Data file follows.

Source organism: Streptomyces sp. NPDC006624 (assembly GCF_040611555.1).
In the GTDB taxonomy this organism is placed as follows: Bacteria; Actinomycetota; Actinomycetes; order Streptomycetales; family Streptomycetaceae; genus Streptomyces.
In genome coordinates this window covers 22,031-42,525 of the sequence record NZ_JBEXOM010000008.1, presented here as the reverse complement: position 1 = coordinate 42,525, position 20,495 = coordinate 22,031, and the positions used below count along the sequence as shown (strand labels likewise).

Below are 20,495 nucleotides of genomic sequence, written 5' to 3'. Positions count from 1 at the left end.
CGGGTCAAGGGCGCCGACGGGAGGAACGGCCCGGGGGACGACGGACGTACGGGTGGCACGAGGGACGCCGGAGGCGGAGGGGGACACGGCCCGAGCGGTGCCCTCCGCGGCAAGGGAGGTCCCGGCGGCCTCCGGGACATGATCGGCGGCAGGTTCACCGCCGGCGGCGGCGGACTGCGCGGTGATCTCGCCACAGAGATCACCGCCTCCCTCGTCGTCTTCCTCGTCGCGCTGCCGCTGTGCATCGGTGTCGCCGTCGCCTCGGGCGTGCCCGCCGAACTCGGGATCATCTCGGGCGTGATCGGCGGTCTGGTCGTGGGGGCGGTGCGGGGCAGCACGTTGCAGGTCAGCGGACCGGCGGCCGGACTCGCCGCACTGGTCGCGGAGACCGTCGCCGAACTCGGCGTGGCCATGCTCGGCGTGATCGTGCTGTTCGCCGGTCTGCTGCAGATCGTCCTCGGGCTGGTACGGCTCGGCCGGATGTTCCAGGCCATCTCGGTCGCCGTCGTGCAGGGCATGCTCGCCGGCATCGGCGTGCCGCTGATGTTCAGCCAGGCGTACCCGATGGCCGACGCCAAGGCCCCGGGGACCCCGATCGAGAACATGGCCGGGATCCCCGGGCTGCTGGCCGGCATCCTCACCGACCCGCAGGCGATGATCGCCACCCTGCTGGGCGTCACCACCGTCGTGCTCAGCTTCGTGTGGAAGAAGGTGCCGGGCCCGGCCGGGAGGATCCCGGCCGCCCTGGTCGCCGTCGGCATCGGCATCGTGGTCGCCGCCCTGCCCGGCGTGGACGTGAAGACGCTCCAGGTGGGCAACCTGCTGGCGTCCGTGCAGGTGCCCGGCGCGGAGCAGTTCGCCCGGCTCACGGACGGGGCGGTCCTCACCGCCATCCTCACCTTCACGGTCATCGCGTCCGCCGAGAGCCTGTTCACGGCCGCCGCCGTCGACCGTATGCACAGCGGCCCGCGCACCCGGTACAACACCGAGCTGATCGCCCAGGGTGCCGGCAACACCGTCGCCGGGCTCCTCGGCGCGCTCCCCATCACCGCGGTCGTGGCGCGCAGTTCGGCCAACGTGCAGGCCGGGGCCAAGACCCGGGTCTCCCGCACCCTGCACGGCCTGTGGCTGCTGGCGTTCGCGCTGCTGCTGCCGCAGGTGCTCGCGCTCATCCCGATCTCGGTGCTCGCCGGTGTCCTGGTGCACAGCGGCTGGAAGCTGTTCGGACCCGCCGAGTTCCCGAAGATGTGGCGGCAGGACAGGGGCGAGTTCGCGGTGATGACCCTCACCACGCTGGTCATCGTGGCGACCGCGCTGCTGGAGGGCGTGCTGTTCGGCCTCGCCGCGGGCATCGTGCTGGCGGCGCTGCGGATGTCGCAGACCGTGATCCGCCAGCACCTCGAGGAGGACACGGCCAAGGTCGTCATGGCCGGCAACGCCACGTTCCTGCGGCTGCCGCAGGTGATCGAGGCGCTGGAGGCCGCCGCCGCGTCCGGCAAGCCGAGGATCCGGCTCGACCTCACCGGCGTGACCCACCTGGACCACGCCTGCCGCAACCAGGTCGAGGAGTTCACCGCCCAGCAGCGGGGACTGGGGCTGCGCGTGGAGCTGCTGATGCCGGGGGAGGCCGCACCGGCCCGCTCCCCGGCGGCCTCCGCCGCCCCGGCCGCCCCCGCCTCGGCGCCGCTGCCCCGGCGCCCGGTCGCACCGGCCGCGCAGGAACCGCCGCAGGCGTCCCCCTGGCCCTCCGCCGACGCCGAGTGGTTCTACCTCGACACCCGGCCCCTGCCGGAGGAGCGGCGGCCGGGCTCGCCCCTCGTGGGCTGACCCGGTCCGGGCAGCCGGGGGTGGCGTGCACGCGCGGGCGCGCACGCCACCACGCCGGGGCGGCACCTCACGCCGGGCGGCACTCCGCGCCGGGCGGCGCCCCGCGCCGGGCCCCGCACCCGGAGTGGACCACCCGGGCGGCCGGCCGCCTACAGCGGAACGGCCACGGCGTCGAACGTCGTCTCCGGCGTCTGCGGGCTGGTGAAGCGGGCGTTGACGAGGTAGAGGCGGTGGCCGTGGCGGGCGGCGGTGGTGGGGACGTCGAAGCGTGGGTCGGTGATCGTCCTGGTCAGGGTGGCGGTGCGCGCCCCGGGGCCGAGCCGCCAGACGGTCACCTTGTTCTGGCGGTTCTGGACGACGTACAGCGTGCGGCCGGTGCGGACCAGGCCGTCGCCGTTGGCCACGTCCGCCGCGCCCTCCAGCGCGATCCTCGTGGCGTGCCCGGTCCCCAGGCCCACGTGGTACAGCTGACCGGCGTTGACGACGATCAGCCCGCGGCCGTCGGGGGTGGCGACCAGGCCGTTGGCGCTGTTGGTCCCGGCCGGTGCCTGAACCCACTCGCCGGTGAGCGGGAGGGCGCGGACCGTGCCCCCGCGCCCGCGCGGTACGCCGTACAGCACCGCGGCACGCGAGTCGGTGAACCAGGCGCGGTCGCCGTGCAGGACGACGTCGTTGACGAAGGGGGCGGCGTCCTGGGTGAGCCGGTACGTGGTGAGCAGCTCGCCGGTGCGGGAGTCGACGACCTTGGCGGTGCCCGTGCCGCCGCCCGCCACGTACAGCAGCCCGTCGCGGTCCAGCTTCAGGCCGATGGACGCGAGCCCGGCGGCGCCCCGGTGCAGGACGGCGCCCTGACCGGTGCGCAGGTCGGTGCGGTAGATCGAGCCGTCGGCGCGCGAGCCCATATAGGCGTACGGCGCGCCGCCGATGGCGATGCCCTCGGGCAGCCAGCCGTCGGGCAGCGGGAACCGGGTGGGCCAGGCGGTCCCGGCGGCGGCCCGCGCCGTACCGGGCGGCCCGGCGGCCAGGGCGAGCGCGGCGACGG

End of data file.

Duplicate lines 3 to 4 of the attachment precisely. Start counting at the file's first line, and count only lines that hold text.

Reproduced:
In genome coordinates this window covers 22,031-42,525 of the sequence record NZ_JBEXOM010000008.1, presented here as the reverse complement: position 1 = coordinate 42,525, position 20,495 = coordinate 22,031, and the positions used below count along the sequence as shown (strand labels likewise).

Below are 20,495 nucleotides of genomic sequence, written 5' to 3'. Positions count from 1 at the left end.